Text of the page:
Optimizing policies and market mechanisms for Community Microgrids

Paving the way for more clean local energy

Community Microgrid deployments currently face a number of policy and market barriers. The Clean Coalition is developing policies and market mechanisms that will optimize the significant economic, environmental, and resilience benefits of Community Microgrids, to truly unleash these important clean energy delpoyments.

Community Microgrid configurations

The Clean Coalition is reviewing a number Community Microgrid configurations that incorporate combinations of these factors:

  • Direct current (DC) and alternating current (AC) solar+storage couplings
  • Behind-the-meter (BTM) and wholesale distributed generation (WDG) proximities to the customer meter
  • Net energy metering (NEM) and Feed-In Tariff (FIT) rate tariffs
  • Rule 21 and wholesale distribution tariff (WDT) interconnection tariffs

The basic configurations:

  1. DC-coupled BTM solar+storage, using NEM and Rule 21
  2. AC-coupled BTM solar+storage, using NEM and Rule 21
  3. DC-coupled BTM solar+storage, using NEM and Rule 21 & WDT
  4. AC-coupled BTM solar+storage, using NEM and Rule 21 & WDT
  5. DC-coupled WDG solar+storage, using FIT and WDT
  6. AC-coupled WDG solar+storage, using FIT and WDT
  7. WDG storage, using FIT and WDT
  8. WDG solar, using FIT and WDT
  9. BTM solar+storage, using NEM

+ See the Community Microgrid configurations

Policies and market mechanisms

Solar panels in the foreground overlooking a brightly illuminated cityscape at night.

Community Microgrid configuration optimizations

To optimize economics for Community Microgrid sites, the Clean Coalition will investigate configurations for optimizing solar and/or storage for technical capabilities and economic benefits, including under existing rate and interconnection constraints. This investigation will design new and improved market mechanisms that truly optimize technical functionality and economic benefits for the grid, site owners, and communities.

Graphic overlay of mathematical and electrical engineering symbols on an image of utility poles and transformers.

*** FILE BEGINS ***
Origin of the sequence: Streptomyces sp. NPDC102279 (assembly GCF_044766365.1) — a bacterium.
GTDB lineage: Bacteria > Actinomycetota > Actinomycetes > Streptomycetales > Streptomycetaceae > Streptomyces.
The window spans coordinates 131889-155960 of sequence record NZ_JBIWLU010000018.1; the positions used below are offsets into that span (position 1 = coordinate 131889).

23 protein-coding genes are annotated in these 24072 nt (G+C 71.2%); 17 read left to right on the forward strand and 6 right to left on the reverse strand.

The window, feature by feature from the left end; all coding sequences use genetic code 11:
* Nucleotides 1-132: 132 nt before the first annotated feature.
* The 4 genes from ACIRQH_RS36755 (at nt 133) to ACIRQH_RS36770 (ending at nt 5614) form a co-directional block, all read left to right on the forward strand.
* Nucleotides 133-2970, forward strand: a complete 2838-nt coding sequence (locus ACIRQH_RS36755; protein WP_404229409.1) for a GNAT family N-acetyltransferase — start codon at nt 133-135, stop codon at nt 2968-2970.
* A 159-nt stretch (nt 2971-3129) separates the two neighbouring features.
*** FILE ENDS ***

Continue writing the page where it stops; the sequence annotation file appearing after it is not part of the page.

Community Microgrid interconnection policy issues and enhancements

By identifying the interconnection issues associated with Community Microgrid deployments in California, we can define proposals that yield technical and economic enhancements for Community Microgrids in the future.

For each of the Community Microgrid configurations, the Clean Coalition will evaluate economic impacts of interconnection rules associated with Community Microgrid configurations from technical, cost, and scheduling perspectives, from the start of Community Microgrid projects through their commercial online dates. The economic impacts will consider available value streams.

Aerial view of an industrial outdoor battery storage facility with rows of large white battery units.

Dispatchable Energy Capacity Services (DECS) design

For most of the Community Microgrid configurations, the Clean Coalition will design a DECS market mechanism, or Dispatchability Adder, that will unleash the untapped value that Community Microgrids can provide in the form of fully dispatchable renewable energy. (The eighth configuration is solar-only and incapable of provisioning DECS.) The value of DECS to the Community Microgrid owner depends on the configuration of a Community Microgrid and the underlying rate and interconnection tariffs that govern those configurations. 

Dispatchable Energy Capacity Services (DECS)

A person's fingers placing the last piece into a jigsaw puzzle, which glows from beneath on a wooden surface.

Community Microgrid interoperability optimizations

The Clean Coalition seeks to optimize interoperability between Community Microgrid facilities and the systems operated by load-serving entities, the distribution grid operator, and the transmission grid operator. Interoperability between systems allows functional and economic relationships to be established. Interoperability possibilities and barriers will be identified, and interoperability recommendations will be defined.

A massive wildfire engulfs a hillside, with towering flames rising behind power transmission towers connected to a community microgrid at dusk.

Standardizing the value-of-resilience (VOR123) for Community Microgrids

It’s clear that there’s significant value from the indefinite renewables-driven backup power provided by Community Microgrids. However, a standard for valuing this resilience does not yet exist, which is hampering the market for Community Microgrids. The Clean Coalition is paving the way to unleash this important market by quantifying the value-of-resilience (VOR) in the form of a simple and standardized value, VOR123 — with resilience defined as the ability to keep critical loads online indefinitely during grid outages. 

Recent news

The latest in clean local energy

Learn about our innovative projects and initiatives on our blog, and see what others are reporting about our important work.

Middle-Class Californians Set To Pay Electricity Premium As State Makes Electric Car Push

The Washington Free Beacon reports on the Clean Coalition's analysis on California's fixed charge policy.

Read article

AB 2083: Modernizing Industrial Manufacturing Act

Industrious Labs and EarthJustice reports on AB2083, a bill that the Clean Coalition endorsed.

Read article

Exploring Clean Engineering: The Eco-Friendly Career of Chapman’s Computer Science Club Vice President, Tyler Lewis

Chapman University reports on a student's efforts in expanding and delivering renewable energy solutions while involved with the Clean Coalition.

Read article